How to Become a Video Game Designer
Your enthusiasm for gaming could be Step 1 toward a dream job as a video game designer. Take your passion, add some artistic, math or computer science skills, gain some solid experience, and suddenly you’re living the dream.
What’s It Like to Be a Video Game Designer?
Video game designers usually work on a team, pairing artistic vision with programming excellence. Team members, including specialists in animation, game operations, scripting language and mobile game design (IOS and Android), together create the key elements of a successful game – the concept, characters, setting, story and mechanics. Graphics, text, audio, 3D, game level design, user interface and device compatibility are all integral parts of the whole.
Before a video game design firm will approve funding for new game development, the design team will have to create a storyboard and pitch their game concept to the decision-makers – so hone your presentation skills! Project management skills are also required to put an efficient game design implementation plan in place, including product testing and distribution.
Salaries for Video Game Designers
Talented game developers can definitely earn a good living. The average annual salary for a Video Game Designer in the U.S. varies, depending on who you ask. Payscale.com said average pay is $58,253 per year, while the 2014 U.S. Bureau of Labor Statistics report showed $69,410 (including averages for multimedia graphic designers and animation specialists). Sokanu.com was even more optimistic, quoting an average annual salary of $85,520, with potential up to almost $127,000.
Skills, schooling, experience and outside-the-box creativity are all factors in the kind of salary you can demand.
Key Skills for Video Game Designers
Being “into” video games is only part of the equation for becoming a game designer. To turn dreams and vision into reality, a prospective game designer needs training and skills.
- Let’s start with creativity – that’s a given.
- Good video game designers also know how to tell a story and work as part of a team.
- Obviously you’ll need computer skills, too: programming languages, software programs, 3D game design, modeling, etc.
- You must have a knack for video graphics as well as a grasp on hardware essentials.
- Expertise with applications like Adobe Photoshop will increase your pay grade.
- You’ll have to be comfortable sitting in front of a computer monitor for large chunks of the day (or night), and be able to work independently, with minimal supervision.
Schooling Required for Video Game Designers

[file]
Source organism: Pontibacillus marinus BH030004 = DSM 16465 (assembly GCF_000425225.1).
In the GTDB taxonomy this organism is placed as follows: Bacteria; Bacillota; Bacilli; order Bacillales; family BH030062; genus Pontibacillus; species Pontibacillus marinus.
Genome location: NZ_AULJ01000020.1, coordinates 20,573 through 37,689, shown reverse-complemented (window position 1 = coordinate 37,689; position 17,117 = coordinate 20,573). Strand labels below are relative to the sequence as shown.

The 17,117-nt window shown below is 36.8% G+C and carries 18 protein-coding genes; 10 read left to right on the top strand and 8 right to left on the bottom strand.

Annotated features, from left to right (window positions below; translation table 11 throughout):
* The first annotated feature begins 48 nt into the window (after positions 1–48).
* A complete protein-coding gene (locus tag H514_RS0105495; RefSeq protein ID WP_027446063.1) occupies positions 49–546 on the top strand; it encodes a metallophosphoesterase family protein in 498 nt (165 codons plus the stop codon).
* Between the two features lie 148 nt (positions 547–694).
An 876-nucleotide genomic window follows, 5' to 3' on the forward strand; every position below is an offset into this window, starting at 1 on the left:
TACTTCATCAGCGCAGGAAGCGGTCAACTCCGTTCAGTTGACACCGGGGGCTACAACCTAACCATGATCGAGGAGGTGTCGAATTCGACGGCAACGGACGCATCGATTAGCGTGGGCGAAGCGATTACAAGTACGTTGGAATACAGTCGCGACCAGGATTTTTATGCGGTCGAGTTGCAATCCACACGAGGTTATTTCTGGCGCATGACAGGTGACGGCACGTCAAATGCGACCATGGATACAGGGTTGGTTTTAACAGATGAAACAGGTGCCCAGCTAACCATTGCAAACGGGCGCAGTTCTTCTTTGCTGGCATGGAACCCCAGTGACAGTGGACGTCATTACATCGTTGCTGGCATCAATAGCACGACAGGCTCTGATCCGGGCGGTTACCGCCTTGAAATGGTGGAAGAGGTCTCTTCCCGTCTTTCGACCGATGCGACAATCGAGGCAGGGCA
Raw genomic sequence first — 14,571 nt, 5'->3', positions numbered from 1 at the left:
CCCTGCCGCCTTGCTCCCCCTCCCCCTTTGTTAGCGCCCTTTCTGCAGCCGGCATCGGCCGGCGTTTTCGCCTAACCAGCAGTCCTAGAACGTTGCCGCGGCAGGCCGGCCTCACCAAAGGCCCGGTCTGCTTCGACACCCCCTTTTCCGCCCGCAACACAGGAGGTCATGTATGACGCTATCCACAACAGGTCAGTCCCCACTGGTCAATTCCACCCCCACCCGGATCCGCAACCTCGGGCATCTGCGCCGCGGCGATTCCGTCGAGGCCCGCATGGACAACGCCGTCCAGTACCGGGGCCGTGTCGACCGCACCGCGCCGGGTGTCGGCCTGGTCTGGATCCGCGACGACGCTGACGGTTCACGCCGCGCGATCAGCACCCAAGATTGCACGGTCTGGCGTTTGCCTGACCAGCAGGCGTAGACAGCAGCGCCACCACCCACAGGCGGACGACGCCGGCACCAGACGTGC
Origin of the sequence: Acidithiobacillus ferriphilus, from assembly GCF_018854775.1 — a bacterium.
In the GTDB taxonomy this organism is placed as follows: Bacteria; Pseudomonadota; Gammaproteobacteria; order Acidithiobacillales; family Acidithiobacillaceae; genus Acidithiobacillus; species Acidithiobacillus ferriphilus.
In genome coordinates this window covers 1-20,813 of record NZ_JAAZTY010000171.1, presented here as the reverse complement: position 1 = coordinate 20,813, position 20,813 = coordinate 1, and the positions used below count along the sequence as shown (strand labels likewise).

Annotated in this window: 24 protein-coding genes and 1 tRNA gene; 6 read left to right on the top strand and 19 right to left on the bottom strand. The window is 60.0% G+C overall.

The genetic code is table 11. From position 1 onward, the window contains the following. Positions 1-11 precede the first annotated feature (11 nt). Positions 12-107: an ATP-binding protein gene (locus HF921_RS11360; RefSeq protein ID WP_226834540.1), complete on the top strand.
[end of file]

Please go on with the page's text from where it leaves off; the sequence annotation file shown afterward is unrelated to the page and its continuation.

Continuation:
Although a degree is not technically required to become a video game designer, many companies are specifically looking for candidates with a bachelor’s degree in game design, computer science or computer engineering.
The degree is especially important if you’re planning to work for a large game studio. Coursework for a game design program includes classes in 2D and 3D modeling, animation, level and interface design, storyboard rendering, drawing and scripting.
Top 10 Colleges for Game Design
The Princeton Review ranked the top 25 undergraduate and graduate programs offering game design classes.
We’ll list their top 10 here:
- University of Southern California, Los Angeles, CA
- University of Utah, Salt Lake City, UT
- DigiPen Institute of Technology, Redmond, WA
- Drexel University, Philadelphia, PA
- The Art Institute of Vancouver, Canada
- Rochester Institute of Technology, Rochester, NY
- Michigan State University, East Lansing, MI
- Shawnee State University, Portsmouth, OH
- Becker College, Worcester, MA
- Hampshire College, Amherst, MA
Your Next Step in Becoming a Video Game Designer
So, you’ve got the passion and inspiration – how do you make it happen?
- Your first assignment: Play games!
- Get familiar with the latest video game design trends and the advanced underlying technology.
- Look for ways to improve existing games, and jot down design concepts for your own game.
- Envision your plot, characters and action; then create a storyboard.
Of course, passion and basic game familiarity won’t guarantee you a good job. As you’ve probably heard more than once: it’s hard to get a job without experience. So start gaining that experience!
Sign up for video game design and programming classes or summer camps. We’ve got a good one for you: the Mason Game & Technology Academy (MGTA). This game design camp, held on the campus of George Mason University near Washington D.C., will:
- Teach you animation, video game graphics, IOS, Android and 3D game design
- Provide insight into entrepreneurship and the game design industry
You can attend for one week or multiple weeks, to get the level of design experience you want, in the gaming areas that are most interesting to you.
- Join a video game design club
- Get some free or inexpensive video game design software
- Enter video game design competitions
- Continue to increase your level of design sophistication; soon you’ll have a portfolio of design experience!
As you take these steps, you’ll develop a more concrete vision for a video game design career path and area of focus. Are you a game animation designer? A level designer? A graphics artist? Or a programmer? Talk to your school career counselor, who’ll help you put a step-by-step plan in place.
Other Resources for Video Game Design
- The International Game Developers Association (IGDA) is a great resource for prospective video game designers, offering news, community, events, research and whitepapers, etc.
- The Animation Career Review also provides information such as career profiles, salary statistics, employment trends and lists of top schools and video game design firms.